Tag Archives: COP21

Report from Inside the People’s March – the Juicy Details

On the evening of last week’s Conference of the Parties  international climate change conference (COP21) (1), people joined together all over the world to show what we can do and to start doing it…

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Gathering of the Food Warriors – A Formidable Scene. The apples shown here are less than half of what was intercepted. Photo by Feedback.

I’m not afraid of anything that’s blocking me/ I’m not afraid of human force”(2)
Even in Paris, where public demonstrations were banned in the days preceding the conference under the ambiguous reason of “security concerns”, more than 10,000 activists managed to make a human chain in a peaceful manifestation (3). However, London’s March was even more demonstrative of our potentiality to create positive change; as we were not demanding anything from anybody, simply showing what we have got.

 

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Many groups were represented at the march, from pandas and clownfish…

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To coral reefs…

This was the overwhelming sentiment I got from last month’s People’s March – by the people, for the people. Government “leaders” may have been getting high on the sound of their own voices in Paris, but one thing the March clearly demonstrated was the huge variety of initiatives which are aiding the process of positive societal change, all of which are already functioning in the UK and beyond.

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This “hippy” could be recognised by hir placard. Photo by Charlotte Haworth

Free (no price) and Free (liberated)

My role at the March was very particular: as an “exotic waste warrior”, I was showing what I got!

What did I got? Apples! Around 2500 of them,  rejected by supermarkets due to “cosmetic standards”, but thanks to the Gleaning Network (4) and This Is Rubbish(5), were intercepted and gifted as sustenance to anyone who came within a hundred feet of us.

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Apples for All! Photo by Feedback.

2500 at first seemed quite overwhelming, but in fact they all went amazingly quickly. We began handing out the apples around 11.30am and by the time the March actually began moving around 1.30pm we had only a couple of handfuls left. Such speed of redistribution shows that redirecting abundance can be very simple and easy; especially if we bring the surplus food to a place where there are many hungry people already gathering.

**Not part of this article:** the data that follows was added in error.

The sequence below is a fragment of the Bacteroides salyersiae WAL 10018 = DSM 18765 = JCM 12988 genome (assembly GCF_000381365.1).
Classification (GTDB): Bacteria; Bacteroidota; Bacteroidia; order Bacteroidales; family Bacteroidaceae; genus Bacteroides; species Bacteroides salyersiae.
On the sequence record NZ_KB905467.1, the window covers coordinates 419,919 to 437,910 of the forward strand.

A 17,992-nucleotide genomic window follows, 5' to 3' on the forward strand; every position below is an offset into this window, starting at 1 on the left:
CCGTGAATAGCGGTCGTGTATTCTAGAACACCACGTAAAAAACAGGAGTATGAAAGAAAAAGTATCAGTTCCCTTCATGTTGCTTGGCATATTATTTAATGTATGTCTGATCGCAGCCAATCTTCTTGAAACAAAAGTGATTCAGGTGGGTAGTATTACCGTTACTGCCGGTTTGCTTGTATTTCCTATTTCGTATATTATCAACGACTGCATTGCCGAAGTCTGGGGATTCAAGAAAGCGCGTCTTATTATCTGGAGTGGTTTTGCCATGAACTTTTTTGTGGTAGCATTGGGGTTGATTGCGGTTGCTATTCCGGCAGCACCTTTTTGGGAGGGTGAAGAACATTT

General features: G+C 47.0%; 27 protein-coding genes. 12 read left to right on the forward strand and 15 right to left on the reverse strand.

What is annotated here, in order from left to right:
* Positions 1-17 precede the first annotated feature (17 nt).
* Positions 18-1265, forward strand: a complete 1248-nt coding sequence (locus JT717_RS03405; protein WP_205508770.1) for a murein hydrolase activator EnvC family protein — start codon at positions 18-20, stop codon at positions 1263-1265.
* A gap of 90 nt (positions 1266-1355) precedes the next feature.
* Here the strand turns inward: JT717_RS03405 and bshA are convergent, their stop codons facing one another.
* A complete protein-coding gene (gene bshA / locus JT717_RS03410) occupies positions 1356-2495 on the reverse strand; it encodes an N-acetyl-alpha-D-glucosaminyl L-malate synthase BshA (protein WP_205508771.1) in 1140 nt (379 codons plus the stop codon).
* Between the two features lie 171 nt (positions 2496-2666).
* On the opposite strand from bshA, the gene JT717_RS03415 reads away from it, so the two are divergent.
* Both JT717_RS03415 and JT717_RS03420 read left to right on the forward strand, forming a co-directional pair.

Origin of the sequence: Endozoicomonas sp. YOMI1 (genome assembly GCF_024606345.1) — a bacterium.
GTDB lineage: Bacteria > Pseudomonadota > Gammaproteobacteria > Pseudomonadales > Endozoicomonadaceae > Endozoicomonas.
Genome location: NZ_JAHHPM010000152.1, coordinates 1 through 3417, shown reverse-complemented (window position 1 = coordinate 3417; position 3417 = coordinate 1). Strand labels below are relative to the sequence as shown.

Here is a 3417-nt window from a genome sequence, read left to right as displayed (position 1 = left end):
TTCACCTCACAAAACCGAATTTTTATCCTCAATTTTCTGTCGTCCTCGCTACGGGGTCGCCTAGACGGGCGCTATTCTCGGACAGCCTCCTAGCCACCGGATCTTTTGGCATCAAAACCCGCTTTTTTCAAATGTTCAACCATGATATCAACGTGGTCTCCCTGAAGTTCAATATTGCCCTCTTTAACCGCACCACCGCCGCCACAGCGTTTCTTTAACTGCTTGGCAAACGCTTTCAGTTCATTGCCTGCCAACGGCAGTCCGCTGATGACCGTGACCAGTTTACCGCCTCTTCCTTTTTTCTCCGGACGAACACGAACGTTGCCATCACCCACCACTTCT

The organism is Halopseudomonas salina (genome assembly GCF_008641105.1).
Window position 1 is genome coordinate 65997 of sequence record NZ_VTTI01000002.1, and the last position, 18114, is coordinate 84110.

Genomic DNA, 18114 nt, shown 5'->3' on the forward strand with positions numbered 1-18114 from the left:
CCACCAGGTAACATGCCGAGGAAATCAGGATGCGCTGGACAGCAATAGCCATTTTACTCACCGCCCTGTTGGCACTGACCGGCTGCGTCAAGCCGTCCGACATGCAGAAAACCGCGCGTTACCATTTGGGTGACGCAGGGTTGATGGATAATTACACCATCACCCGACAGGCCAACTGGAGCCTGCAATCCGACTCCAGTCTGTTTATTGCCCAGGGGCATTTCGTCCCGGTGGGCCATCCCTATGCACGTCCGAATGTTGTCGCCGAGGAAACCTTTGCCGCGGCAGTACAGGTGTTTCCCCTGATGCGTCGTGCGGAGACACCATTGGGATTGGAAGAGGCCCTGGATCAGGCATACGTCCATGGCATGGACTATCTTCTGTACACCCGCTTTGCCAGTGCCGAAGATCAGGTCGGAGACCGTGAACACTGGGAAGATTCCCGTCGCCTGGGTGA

If you eat, you’re in

One key reason to be handing out apples on a march focused on climate change (other than their clear high value in both taste and symbology) is to highlight the impact which food waste has on the environment. Since we currently throw away around 30 – 50% of our food on a global scale even before it gets to a consumer (6), this equates to food waste, if it was a country, being the third largest producer of carbon emissions in the world, after only the USA and China (7).

If you are not a citizen of the USA or China you may think there is not much you can do about the first two, though it may be worthwhile considering where you buy your products from. There is a lot you can directly do about number 3, if you ever indulge in the pastime of eating.

You do? Then read on, as the solutions are delicious!

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Enjoying some of the delicious solutions as we handed out the fruit. Photo by Charlotte Haworth

Some tasty ideas

For starters we have harvesting rescuers The Gleaning Network (4) who intercept fruit and vegetables from the fields which would otherwise have gone to waste, and Abundance (8), who map wild fruit trees for DIY harvesting. Then there is national network Fareshare (9) who redistribute supermarket surplus to charities and community groups, and more local versions of this such as Community Food Enterprises (10) in London and the Food Waste Collective (11) in Brighton.

This is Rubbish uses intercepted supermarket fruit and vegetables in tantalising and creative ways to entice and inspire you to do more about saving food.

These groups are doing fantastic work to bring the surplus abundance which already exists to people who are hungry. Yet all are working on the idea that, once the root of the waste is addresd, ideally they would no longer need to exist.

We can all help with this simply by changing our shopping habits. One very easy step is to only buy food produced in your country of residence; as it has had to travel a lot less far and so is less likely to produce carbon emissions or for unnecessary amounts to be thrown away.

Another is to check out This is Rubbish’s new campaign Stop the Rot (12), which is aiming to reduce food waste throughout the UK supply chain.

Enough to whet your appetite? You don’t have to stop here… Food is an issue which affects us all, and eating can always feel good. How do you relate to your food? How can you use this to create a healthier, more energy efficient food system?